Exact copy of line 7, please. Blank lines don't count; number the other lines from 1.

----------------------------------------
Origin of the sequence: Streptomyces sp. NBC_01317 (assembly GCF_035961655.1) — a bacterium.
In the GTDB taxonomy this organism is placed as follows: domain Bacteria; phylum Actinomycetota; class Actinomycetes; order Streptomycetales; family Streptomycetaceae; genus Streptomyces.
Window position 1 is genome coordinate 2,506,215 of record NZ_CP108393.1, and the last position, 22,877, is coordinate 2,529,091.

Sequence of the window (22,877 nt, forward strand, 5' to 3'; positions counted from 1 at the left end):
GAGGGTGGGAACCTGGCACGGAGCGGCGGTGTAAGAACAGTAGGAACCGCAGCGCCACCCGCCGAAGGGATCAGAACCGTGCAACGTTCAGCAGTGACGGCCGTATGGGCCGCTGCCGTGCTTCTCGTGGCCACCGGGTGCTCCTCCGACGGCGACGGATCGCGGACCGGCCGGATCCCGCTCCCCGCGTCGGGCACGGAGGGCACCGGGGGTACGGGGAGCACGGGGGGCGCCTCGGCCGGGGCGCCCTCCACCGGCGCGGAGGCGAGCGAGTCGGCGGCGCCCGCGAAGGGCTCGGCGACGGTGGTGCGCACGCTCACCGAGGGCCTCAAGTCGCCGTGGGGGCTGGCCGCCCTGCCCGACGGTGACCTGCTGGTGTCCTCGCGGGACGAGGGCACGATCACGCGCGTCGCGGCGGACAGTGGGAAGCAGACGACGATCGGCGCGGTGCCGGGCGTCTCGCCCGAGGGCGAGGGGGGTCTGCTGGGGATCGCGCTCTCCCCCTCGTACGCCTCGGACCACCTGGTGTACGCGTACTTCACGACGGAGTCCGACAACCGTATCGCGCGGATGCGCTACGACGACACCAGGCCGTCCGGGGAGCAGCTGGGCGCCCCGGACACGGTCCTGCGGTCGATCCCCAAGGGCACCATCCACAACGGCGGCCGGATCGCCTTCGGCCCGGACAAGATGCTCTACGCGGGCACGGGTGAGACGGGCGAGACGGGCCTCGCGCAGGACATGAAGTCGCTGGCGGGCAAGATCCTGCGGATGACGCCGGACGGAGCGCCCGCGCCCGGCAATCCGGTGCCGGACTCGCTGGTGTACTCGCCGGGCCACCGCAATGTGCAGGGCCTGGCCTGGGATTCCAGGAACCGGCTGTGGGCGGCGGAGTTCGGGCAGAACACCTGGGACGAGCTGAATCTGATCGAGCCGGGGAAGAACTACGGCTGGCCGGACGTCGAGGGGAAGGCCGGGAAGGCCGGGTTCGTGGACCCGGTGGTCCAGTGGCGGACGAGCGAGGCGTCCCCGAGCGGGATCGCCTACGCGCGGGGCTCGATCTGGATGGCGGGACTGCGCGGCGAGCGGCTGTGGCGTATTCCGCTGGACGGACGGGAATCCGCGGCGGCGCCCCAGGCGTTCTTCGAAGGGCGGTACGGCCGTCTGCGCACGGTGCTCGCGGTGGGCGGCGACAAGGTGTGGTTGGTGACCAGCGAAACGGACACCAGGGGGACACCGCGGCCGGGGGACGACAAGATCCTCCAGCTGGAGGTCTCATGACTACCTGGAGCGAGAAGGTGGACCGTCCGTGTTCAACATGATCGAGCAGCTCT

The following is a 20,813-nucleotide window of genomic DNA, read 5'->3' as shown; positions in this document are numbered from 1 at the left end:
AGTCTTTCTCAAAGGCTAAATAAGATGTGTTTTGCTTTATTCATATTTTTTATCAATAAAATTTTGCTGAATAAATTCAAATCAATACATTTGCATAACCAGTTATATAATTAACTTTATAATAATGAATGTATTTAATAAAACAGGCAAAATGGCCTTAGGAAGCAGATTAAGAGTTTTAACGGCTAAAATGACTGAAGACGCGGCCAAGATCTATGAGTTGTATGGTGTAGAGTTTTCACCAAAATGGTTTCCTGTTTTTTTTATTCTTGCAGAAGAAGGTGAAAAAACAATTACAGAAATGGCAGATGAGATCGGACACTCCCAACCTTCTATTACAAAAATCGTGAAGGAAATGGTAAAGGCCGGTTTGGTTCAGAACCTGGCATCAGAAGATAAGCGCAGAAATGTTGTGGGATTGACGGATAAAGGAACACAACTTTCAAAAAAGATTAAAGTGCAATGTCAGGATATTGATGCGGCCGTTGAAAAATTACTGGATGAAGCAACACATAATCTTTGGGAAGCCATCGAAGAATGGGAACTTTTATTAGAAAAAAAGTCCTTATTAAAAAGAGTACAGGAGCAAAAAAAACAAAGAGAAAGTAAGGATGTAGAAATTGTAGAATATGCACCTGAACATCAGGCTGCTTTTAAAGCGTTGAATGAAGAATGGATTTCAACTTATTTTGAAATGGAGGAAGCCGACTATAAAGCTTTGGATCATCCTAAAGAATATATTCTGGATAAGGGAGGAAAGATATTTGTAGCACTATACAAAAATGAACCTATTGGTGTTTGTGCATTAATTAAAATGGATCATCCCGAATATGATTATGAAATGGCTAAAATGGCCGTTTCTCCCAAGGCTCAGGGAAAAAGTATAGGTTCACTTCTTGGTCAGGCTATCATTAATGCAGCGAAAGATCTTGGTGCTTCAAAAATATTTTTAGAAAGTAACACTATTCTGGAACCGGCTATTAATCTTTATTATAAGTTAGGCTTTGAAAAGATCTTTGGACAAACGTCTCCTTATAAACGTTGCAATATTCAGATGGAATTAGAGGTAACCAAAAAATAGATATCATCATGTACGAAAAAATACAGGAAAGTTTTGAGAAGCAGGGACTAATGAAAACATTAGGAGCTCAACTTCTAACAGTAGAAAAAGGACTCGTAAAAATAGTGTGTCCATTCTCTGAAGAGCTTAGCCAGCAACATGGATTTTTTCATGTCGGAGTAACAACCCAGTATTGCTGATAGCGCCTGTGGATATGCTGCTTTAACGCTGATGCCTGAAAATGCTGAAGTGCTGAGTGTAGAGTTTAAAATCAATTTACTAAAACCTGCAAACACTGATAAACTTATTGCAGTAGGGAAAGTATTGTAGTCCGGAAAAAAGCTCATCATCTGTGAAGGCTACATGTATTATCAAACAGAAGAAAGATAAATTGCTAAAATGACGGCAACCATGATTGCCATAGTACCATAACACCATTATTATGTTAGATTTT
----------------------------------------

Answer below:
AGTCTTTCTCAAAGGCTAAATAAGATGTGTTTTGCTTTATTCATATTTTTTATCAATAAAATTTTGCTGAATAAATTCAAATCAATACATTTGCATAACCAGTTATATAATTAACTTTATAATAATGAATGTATTTAATAAAACAGGCAAAATGGCCTTAGGAAGCAGATTAAGAGTTTTAACGGCTAAAATGACTGAAGACGCGGCCAAGATCTATGAGTTGTATGGTGTAGAGTTTTCACCAAAATGGTTTCCTGTTTTTTTTATTCTTGCAGAAGAAGGTGAAAAAACAATTACAGAAATGGCAGATGAGATCGGACACTCCCAACCTTCTATTACAAAAATCGTGAAGGAAATGGTAAAGGCCGGTTTGGTTCAGAACCTGGCATCAGAAGATAAGCGCAGAAATGTTGTGGGATTGACGGATAAAGGAACACAACTTTCAAAAAAGATTAAAGTGCAATGTCAGGATATTGATGCGGCCGTTGAAAAATTACTGGATGAAGCAACACATAATCTTTGGGAAGCCATCGAAGAATGGGAACTTTTATTAGAAAAAAAGTCCTTATTAAAAAGAGTACAGGAGCAAAAAAAACAAAGAGAAAGTAAGGATGTAGAAATTGTAGAATATGCACCTGAACATCAGGCTGCTTTTAAAGCGTTGAATGAAGAATGGATTTCAACTTATTTTGAAATGGAGGAAGCCGACTATAAAGCTTTGGATCATCCTAAAGAATATATTCTGGATAAGGGAGGAAAGATATTTGTAGCACTATACAAAAATGAACCTATTGGTGTTTGTGCATTAATTAAAATGGATCATCCCGAATATGATTATGAAATGGCTAAAATGGCCGTTTCTCCCAAGGCTCAGGGAAAAAGTATAGGTTCACTTCTTGGTCAGGCTATCATTAATGCAGCGAAAGATCTTGGTGCTTCAAAAATATTTTTAGAAAGTAACACTATTCTGGAACCGGCTATTAATCTTTATTATAAGTTAGGCTTTGAAAAGATCTTTGGACAAACGTCTCCTTATAAACGTTGCAATATTCAGATGGAATTAGAGGTAACCAAAAAATAGATATCATCATGTACGAAAAAATACAGGAAAGTTTTGAGAAGCAGGGACTAATGAAAACATTAGGAGCTCAACTTCTAACAGTAGAAAAAGGACTCGTAAAAATAGTGTGTCCATTCTCTGAAGAGCTTAGCCAGCAACATGGATTTTTTCATGTCGGAGTAACAACCCAGTATTGCTGATAGCGCCTGTGGATATGCTGCTTTAACGCTGATGCCTGAAAATGCTGAAGTGCTGAGTGTAGAGTTTAAAATCAATTTACTAAAACCTGCAAACACTGATAAACTTATTGCAGTAGGGAAAGTATTGTAGTCCGGAAAAAAGCTCATCATCTGTGAAGGCTACATGTATTATCAAACAGAAGAAAGATAAATTGCTAAAATGACGGCAACCATGATTGCCATAGTACCATAACACCATTATTATGTTAGATTTT